In the second of a series of interviews with key CEOs, Rod Oram talks with Z Energy’s Mike Bennetts about “Code Red” preparations for the Covid-19 pandemic and the key lessons the company has learnt so far
Over the past few weeks, Z Energy has seen demand for its jet fuel plunge from 20 percent of its sales. Soon they will be minimal, with sharply reduced domestic flights being the only users.
Meanwhile this Monday its retail sales volume of petrol and diesel hit a record high for a non-discount day. Yet, those sales could slump by 50 percent over the next four weeks as the nationwide lockdown causes a sharp economic contraction, says Mike Bennetts, Z Energy’s chief executive.
Normally, fuel companies experience only very occasional, short-lived disruptions on the supply side of their business. But these dramatic, and perhaps lengthy, changes in demand are creating new problems.
For example, crude oil is refined by fractionating it into different products such as petrol, jet fuel, diesel and lubricating oils. A refinery has only limited scope to change the mix of outputs or to switch to a crude with different characteristics. Even so, Z orders its crude four months in advance for the Marsden Point refinery of Refining NZ, the NZX company owned by market investors, Z, BP and ExxonMobil.
Z has 60-days of storage for products based on normal demand. But thankfully it and the other fuel companies will get some respite from production and storage headaches because the refinery is due to start soon a long-planned shutdown for maintenance.
Meanwhile, the plunge in crude oil prices, though abnormally deep and rapid, have been easier to deal with by replenishing its inventory of crude at low prices and passing on the savings to customers.
With the coronavirus epidemic escalating rapidly in China in January, Z activated its crisis management team the last week of January. At that stage Z was at Code White. That held for the next three or four weeks while the company worked through the potential impact of the virus on it.
Two weeks later in mid-February Z moved up to Code Yellow; in early March it moved to Code Orange; and then last Friday to Code Red, the highest of its four stages.
As its challenges grew, so did its readiness. “Along the way, we’ve learnt a lot of lessons,” Bennetts says. For example, it began trialling working from home two weeks ago and ordered some 300 monitors for staff to plug into their laptops to work more effectively at home.
Some three-quarters are in commercial and support roles, which lend themselves to remote working, with an average of some 50 percent doing so over the past few weeks. But the other quarter are in operational roles at storage and distribution facilities which need people present.
Developing more comprehensive communication practices has been crucial for all employees. It has moved, for example, from a written update to staff once a week, to daily half-hour live video ones accessible to all at 3pm. These are recorded so staff can easily retrieve them later if they prefer. Once some semblance of a new normal emerges, these video briefings will likely become every other day.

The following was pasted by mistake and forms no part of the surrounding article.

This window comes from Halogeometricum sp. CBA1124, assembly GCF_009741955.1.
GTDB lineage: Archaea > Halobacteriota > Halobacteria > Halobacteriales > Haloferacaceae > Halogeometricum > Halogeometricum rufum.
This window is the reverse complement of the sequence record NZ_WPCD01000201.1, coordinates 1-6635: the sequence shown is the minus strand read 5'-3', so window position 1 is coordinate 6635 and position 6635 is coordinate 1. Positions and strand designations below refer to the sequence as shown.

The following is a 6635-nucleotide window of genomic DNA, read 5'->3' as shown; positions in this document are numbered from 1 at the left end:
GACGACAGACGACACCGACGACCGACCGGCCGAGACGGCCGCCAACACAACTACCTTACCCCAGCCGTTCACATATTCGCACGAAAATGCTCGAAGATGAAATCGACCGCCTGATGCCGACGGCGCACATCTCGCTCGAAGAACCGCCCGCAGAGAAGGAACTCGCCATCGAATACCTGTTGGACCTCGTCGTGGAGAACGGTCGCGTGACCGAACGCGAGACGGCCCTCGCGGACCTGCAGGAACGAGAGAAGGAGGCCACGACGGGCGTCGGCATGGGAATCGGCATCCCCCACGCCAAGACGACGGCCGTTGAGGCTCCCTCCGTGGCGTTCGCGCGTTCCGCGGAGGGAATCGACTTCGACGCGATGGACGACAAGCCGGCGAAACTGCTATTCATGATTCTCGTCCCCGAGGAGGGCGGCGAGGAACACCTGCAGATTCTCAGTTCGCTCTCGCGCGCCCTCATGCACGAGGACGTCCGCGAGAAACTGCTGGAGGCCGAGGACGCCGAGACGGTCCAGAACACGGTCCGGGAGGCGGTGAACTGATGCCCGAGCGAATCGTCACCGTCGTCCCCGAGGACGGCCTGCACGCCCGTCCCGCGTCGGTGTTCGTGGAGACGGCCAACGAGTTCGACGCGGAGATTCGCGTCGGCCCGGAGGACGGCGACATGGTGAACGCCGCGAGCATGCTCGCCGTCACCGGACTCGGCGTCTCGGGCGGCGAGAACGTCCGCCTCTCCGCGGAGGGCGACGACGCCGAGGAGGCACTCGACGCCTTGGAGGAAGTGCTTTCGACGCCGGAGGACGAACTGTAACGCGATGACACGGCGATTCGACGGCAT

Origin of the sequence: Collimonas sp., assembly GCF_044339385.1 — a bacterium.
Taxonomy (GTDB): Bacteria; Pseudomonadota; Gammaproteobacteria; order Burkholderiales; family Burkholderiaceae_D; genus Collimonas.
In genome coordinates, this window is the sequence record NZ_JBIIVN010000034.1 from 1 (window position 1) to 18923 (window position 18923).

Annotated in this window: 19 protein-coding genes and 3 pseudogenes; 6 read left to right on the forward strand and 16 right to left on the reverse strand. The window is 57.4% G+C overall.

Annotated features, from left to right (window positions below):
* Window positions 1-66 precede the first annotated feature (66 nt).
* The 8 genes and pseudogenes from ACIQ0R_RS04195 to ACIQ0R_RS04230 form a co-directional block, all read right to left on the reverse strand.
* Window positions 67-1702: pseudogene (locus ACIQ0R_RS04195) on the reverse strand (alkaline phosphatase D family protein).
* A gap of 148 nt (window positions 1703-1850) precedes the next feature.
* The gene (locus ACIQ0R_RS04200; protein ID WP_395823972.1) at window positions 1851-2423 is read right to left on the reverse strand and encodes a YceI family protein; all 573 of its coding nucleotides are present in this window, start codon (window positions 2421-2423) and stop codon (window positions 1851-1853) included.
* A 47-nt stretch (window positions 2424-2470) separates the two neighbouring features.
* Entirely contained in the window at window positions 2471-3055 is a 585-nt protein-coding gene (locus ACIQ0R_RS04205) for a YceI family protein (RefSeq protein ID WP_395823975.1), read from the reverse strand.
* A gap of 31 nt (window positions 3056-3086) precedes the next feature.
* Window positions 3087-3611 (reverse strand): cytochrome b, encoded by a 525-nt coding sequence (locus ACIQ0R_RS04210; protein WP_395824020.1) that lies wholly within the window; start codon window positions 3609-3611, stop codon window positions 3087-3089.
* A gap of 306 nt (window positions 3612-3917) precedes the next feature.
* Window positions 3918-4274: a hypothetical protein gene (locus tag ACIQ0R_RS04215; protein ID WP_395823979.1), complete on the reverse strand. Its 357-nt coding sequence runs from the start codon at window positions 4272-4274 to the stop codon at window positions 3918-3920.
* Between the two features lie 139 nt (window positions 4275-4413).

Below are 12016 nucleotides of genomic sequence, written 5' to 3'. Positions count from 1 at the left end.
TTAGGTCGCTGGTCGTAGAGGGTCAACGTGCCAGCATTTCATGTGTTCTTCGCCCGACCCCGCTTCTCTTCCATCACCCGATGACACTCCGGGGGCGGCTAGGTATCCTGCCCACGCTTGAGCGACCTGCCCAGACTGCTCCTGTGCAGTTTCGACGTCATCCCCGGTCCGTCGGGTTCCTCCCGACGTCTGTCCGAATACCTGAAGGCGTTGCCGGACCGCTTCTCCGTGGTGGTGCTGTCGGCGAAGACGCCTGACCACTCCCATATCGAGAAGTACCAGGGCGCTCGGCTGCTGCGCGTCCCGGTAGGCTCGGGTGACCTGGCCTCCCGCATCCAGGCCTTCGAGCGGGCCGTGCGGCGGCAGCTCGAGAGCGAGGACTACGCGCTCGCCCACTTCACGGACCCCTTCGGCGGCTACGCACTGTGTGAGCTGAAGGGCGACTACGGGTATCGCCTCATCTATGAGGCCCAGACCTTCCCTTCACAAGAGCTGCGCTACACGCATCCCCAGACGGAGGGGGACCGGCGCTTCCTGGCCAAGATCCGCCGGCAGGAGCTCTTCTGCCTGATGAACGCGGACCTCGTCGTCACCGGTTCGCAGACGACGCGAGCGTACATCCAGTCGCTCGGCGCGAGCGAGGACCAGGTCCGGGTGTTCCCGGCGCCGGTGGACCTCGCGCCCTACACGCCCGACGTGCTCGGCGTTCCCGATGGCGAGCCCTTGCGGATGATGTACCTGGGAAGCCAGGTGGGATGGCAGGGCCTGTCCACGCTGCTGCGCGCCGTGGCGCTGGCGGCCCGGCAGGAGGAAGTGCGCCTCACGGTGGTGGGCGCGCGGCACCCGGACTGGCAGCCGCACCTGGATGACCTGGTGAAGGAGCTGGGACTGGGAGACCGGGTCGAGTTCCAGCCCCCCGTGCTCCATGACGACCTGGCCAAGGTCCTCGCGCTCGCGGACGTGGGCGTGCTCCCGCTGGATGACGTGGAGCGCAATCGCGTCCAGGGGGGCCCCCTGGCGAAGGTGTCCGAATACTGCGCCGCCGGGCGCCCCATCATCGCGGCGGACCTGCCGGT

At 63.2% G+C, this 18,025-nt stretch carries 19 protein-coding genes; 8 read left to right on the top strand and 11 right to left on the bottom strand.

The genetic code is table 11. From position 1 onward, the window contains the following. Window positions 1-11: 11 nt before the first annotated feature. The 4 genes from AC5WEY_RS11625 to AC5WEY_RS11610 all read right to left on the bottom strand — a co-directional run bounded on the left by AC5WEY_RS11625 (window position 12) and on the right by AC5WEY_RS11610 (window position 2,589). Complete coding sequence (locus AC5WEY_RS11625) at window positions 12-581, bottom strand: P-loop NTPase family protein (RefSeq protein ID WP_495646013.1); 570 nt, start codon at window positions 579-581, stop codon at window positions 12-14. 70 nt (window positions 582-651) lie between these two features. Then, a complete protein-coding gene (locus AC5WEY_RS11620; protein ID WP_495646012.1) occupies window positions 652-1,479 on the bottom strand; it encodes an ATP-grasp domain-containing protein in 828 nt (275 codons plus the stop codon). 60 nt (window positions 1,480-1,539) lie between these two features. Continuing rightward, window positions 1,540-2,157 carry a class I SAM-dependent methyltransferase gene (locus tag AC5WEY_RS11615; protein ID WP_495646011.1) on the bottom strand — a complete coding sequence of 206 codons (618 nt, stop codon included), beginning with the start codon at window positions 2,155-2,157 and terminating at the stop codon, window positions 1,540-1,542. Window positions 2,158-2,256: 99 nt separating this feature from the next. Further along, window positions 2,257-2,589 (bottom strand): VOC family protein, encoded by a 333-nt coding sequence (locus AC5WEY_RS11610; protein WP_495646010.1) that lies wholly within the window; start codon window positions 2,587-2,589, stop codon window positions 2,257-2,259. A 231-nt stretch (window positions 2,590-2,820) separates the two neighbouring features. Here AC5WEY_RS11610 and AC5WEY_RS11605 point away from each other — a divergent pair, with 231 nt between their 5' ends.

Z is also using some of its existing online resources in different ways. For example, it has an internal database on which people can seek help from others for their projects and their career development needs. Now this is being tweaked to be a place where people who are over-worked by the new circumstances can seek help from people who have capacity to spare because their normal jobs have quietened down.
When Z hit Code Orange it activated its Crisis Strategic Team. This is working on finance, people, reputation and supply issues with a 30-day to 180-day timeframe, and reports directly to Bennetts twice a week. Meanwhile, the Crisis Management Team is dealing with issues over the five to 10 day timeframe.
Some of the key lessons so far, Bennetts says, are:
– “Crisis manage on three horizons: daily, rolling; 30-180 days; and a year plus, which has a particular focus on how we exit from this as a better company.”
– “Business leaders need to understand that their staff’s personal values completely over-ride business values.” For example, some people are revelling in the crisis for the opportunity to learn, solve problems and to show their initiative; whereas other people are fearful and want routines, stability and the opportunity to devote more time to their parental responsibilities. “Under stress, we go back to our core values. We have to communicate our appreciation” of that diversity.
– “Constantly look for weak signals” such as some seemingly innocuous comment or behaviour that reveals an incipient or deeper problem.
– “We have to do as much crisis leadership as management” to give people the opportunity to take the initiative to contribute creatively.